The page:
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|National UFO Reporting Center Sighting Report|
|Occurred : 11/3/2002 16:30 (Entered as : 11/3/2002 1630)
Reported: 11/4/2002 10:41:48 PM 22:41
Location: Livermore, CA
Duration: 2-3 minutes
|Bright stationary object momentarily visible in late daytime sky behind drifting cirrus cloud in otherwise clear sky.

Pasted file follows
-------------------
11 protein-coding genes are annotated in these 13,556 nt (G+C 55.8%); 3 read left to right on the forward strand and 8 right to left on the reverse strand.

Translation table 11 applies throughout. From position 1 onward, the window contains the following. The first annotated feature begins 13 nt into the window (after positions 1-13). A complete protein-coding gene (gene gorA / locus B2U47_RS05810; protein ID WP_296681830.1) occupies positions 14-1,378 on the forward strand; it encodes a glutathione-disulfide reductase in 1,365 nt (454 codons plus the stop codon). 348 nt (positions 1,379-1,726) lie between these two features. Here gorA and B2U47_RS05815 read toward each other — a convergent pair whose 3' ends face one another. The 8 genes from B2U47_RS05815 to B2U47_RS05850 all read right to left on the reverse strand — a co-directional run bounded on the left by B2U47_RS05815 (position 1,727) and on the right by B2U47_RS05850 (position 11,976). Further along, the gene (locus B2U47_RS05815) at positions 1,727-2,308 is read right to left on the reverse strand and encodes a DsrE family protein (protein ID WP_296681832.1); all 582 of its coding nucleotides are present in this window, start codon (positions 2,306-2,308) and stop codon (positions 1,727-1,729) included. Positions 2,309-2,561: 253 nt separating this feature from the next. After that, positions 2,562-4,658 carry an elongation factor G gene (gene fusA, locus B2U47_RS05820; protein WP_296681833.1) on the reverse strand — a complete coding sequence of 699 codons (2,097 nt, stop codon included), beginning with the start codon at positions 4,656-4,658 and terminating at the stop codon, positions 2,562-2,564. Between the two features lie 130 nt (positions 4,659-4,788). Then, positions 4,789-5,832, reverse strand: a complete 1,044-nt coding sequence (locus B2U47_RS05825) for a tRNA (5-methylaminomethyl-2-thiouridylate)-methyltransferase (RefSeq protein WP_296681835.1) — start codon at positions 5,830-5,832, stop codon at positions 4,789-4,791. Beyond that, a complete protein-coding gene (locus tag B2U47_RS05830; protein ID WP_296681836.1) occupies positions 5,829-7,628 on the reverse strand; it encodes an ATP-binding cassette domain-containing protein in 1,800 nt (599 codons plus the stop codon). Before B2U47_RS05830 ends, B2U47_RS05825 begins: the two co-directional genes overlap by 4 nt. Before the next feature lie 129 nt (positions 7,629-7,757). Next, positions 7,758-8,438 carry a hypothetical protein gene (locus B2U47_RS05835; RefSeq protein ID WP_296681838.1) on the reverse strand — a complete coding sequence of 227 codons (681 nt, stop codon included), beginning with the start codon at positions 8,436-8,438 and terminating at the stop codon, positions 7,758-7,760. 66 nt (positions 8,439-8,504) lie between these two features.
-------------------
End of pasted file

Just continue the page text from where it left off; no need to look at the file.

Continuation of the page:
While out mountain biking in Morgan Territory my friend and I, both avid sky watchers noticed a small bright object at 45 degrees above the horizon (near celestial equator), due south by southwest from the top of Morgan Territory Road. The sun hadn't set and there was ample daylight. The light was perfectly motionless and appeared brighter than any normal celestial object (including Venus). It was not Venus or a satellite. It was as bright or brighter than Venus at it crescent phase. We didn't have binoculars but after 3 minutes or so, it faded and was lost. Sitting and using a branch as a reference point, no discernable motion was evident. It was first noticed visible through a cloud (cirrus) and would have never been seen except for the momentary interest of the cloud. The cloud moved east, but the object didn't. We were certain it was celestial until it disappeared. I've found no record of any similar object in any of my web searches and I am a amateur astronomer familiar with most bad identifications of "possible UFOs". It was clearly not a planet or any routine aerial phenomenon. It was not a geosynchronous satellite flare because it was too bright - these are reported but never as daylight objects - these are night sky telescope objects. It wasn't an Iridium flare because it was stationary. I've seen those and the international space station in orbit. It seems it could be include possible a very high altitude balloon (but seems that it would have remained visible or would have drifted), or it could be a bright, but previously unknown celestial event (such as a nova) but much shorter lived (gamma ray burst?), or ... some other unknown aerial phenomenon. It would have been unlikely for a casual observer to notice it because of the relative brightness of the sky and small angular extent. It wasn't until I gave a very explicit set of location information (relative to the cloud shape which attracted my attention) that my companion even could see it. His observations were consistent ! with min e.